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Clinton Says She Didn't Save Personal Emails From Her State Department Tenure

Former Secretary of State Hillary Clinton speaks to reporters Tuesday at United Nations headquarters, where she said she chose to use a personal email account for government business out of convenience.
Seth Wenig
Former Secretary of State Hillary Clinton speaks to reporters Tuesday at United Nations headquarters, where she said she chose to use a personal email account for government business out of convenience.

Updated at 3:21 p.m. ET

Former Secretary of State Hillary Clinton, who has been under fire for her use of a personal email address while in office, said Tuesday she "chose not to keep personal emails" from her tenure at the State Department, but that she turned over 55,000 printed pages of her official correspondence to the department.

At a news conference at the U.N., Clinton said the personal correspondence included emails about planning her daughter Chelsea's wedding, preparations for her mother's funeral and her yoga schedule.

"No one wants their personal emails made public, and I think most people understand that and respect that privacy," she said.

Clinton, a presumptive Democratic candidate for the 2016 presidential election, said all her work-related correspondence was "captured and preserved immediately on the system at the State Department." And, she added, none of her work-related emails were deleted.

"I have absolute confidence that everything that could be in any way connected to work is now in the possession of the State Department," she said.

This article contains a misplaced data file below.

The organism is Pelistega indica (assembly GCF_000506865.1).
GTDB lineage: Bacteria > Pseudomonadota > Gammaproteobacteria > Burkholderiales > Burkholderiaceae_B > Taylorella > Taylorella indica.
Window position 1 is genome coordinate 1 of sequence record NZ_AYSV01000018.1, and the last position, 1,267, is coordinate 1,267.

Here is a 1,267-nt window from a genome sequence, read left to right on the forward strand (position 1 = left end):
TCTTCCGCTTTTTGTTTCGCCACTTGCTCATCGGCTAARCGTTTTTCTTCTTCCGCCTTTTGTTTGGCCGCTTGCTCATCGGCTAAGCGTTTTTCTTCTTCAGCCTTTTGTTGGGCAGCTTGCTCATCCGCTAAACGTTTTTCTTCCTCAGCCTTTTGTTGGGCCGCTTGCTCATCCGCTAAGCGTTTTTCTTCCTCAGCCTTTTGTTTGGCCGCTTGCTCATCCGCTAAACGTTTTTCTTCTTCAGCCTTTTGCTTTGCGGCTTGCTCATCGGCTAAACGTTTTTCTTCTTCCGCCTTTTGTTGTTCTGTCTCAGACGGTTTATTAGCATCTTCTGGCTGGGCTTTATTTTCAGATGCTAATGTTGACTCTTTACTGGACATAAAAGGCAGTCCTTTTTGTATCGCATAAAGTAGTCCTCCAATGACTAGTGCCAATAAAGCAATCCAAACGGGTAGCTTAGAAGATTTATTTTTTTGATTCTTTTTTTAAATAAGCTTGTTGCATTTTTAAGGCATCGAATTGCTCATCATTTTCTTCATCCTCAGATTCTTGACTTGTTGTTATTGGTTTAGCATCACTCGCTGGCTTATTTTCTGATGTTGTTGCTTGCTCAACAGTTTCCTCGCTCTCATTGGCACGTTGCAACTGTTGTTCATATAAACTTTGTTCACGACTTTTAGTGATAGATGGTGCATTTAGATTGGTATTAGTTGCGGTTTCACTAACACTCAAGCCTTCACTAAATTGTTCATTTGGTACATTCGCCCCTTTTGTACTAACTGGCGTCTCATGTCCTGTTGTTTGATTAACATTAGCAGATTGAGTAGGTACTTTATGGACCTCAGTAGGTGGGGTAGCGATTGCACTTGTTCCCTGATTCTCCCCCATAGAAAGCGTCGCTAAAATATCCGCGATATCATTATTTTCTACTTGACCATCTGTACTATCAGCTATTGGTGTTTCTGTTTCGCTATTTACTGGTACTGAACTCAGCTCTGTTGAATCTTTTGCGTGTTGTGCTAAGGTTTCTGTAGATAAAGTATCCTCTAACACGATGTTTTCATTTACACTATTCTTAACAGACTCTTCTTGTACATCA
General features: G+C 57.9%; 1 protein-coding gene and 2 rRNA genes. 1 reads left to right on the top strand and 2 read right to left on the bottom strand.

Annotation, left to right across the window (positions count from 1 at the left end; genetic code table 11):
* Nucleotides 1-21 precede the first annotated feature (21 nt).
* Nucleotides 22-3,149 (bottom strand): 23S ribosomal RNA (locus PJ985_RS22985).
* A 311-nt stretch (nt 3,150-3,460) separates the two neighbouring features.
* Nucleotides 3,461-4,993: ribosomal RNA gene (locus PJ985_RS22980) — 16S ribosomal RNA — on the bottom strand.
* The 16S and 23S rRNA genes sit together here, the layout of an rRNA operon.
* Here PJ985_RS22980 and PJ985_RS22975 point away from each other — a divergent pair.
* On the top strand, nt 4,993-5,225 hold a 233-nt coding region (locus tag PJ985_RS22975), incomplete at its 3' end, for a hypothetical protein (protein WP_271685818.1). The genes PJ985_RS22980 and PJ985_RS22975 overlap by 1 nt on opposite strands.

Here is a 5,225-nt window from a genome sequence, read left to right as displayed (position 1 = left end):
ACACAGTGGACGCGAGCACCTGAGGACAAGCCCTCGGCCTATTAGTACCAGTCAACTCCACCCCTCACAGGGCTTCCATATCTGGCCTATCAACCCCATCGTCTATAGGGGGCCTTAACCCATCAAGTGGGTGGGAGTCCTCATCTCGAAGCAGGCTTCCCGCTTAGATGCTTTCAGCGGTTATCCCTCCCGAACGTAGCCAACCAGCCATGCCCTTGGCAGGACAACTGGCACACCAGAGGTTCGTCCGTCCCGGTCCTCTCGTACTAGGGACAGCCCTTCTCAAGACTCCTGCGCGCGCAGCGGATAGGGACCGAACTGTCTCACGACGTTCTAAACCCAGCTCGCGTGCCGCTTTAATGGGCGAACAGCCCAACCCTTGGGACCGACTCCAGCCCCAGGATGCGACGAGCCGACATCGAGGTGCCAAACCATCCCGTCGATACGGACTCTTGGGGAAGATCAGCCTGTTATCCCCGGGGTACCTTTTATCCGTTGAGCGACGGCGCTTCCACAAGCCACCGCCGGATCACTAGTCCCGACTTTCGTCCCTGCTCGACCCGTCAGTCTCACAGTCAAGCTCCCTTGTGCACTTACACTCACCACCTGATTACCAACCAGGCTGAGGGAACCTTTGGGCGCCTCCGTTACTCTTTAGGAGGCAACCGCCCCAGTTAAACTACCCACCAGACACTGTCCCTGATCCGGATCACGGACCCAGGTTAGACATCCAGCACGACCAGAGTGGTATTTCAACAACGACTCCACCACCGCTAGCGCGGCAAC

The department, as NPR's Michele Kelemen tells our Newscast unit, is reviewing 55,000 pages of emails turned over by Clinton's staff. Once redacted, according to government regulations, they will all be posted online.

Clinton's remarks Tuesday come a week after it was revealed she exclusively used personal email to handle official business when she was secretary of state, raising questions both about the practice's legality and its effect on federal archiving.

Clinton reiterated that the practice was legal — and noted that she "did not email any classified material to anyone on my email."

"Looking back, it would have been probably smarter to have used two devices" and two email addresses, she said, adding that her use of one email address was a decision based on "convenience."

Instead of using an official account, Clinton routed her email through a server in her house in New York, leading to a flurry of questions and criticism.

NPR's Tamara Keith earlier reported that Clinton's news conference follows "a week of bad press and virtual silence from Clinton."

Days after the news of her private email account emerged, Clinton said on Twitter that she had asked the State Department to release her emails to the public. As we noted, "In January, Clinton reportedly provided some 55,000 pages of emails to the State Department, after her advisers reviewed them."

As Tamara notes, "many questions remain, including: why she would use a private address while part of the Obama administration; whether there are e-mails she didn't turn over and what they were about; and whether her private account was secure from hacking."

Together with questions about the fundraising practices of the Clinton Foundation, the issue has Democrats "freaking out," NPR's Mara Liasson reports for It's All Politics. Of particular concern for her party, Mara says, is that when it comes to a presidential run, after Clinton, "There's no Plan B."

The story has also put new scrutiny on how and why key U.S. leaders would avoid using official communication systems. As we reported last week, other members of the Obama administration's Cabinet have also had their email habits questioned.

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Bill Chappell is a writer and editor on the News Desk in the heart of NPR's newsroom in Washington, D.C.
Krishnadev Calamur is NPR's deputy Washington editor. In this role, he helps oversee planning of the Washington desk's news coverage. He also edits NPR's Supreme Court coverage. Previously, Calamur was an editor and staff writer at The Atlantic. This is his second stint at NPR, having previously worked on NPR's website from 2008-15. Calamur received an M.A. in journalism from the University of Missouri.